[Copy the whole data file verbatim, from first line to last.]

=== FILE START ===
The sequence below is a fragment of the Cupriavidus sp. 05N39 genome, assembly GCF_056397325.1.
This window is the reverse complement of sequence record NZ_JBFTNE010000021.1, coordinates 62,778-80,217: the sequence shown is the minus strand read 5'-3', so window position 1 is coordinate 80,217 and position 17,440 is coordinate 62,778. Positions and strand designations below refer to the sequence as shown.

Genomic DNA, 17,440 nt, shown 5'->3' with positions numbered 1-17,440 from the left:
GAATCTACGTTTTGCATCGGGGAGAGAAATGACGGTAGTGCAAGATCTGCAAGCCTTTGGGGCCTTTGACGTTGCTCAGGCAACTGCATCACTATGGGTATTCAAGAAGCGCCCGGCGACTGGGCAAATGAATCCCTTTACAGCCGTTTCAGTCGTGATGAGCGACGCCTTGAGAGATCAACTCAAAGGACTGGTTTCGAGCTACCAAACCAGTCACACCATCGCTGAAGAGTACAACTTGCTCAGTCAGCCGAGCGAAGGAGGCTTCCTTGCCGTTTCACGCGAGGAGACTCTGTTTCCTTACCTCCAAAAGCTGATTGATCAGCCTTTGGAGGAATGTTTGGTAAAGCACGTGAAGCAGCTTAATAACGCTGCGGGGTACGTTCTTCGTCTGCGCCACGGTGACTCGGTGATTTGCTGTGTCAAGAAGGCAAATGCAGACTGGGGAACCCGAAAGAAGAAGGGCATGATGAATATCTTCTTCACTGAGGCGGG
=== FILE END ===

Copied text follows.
The sequence below is a fragment of the Cupriavidus sp. 05N39 genome, assembly GCF_056397325.1.
This window is the reverse complement of sequence record NZ_JBFTNE010000021.1, coordinates 62,778-80,217: the sequence shown is the minus strand read 5'-3', so window position 1 is coordinate 80,217 and position 17,440 is coordinate 62,778. Positions and strand designations below refer to the sequence as shown.

Genomic DNA, 17,440 nt, shown 5'->3' with positions numbered 1-17,440 from the left:
GAATCTACGTTTTGCATCGGGGAGAGAAATGACGGTAGTGCAAGATCTGCAAGCCTTTGGGGCCTTTGACGTTGCTCAGGCAACTGCATCACTATGGGTATTCAAGAAGCGCCCGGCGACTGGGCAAATGAATCCCTTTACAGCCGTTTCAGTCGTGATGAGCGACGCCTTGAGAGATCAACTCAAAGGACTGGTTTCGAGCTACCAAACCAGTCACACCATCGCTGAAGAGTACAACTTGCTCAGTCAGCCGAGCGAAGGAGGCTTCCTTGCCGTTTCACGCGAGGAGACTCTGTTTCCTTACCTCCAAAAGCTGATTGATCAGCCTTTGGAGGAATGTTTGGTAAAGCACGTGAAGCAGCTTAATAACGCTGCGGGGTACGTTCTTCGTCTGCGCCACGGTGACTCGGTGATTTGCTGTGTCAAGAAGGCAAATGCAGACTGGGGAACCCGAAAGAAGAAGGGCATGATGAATATCTTCTTCACTGAGGCGGG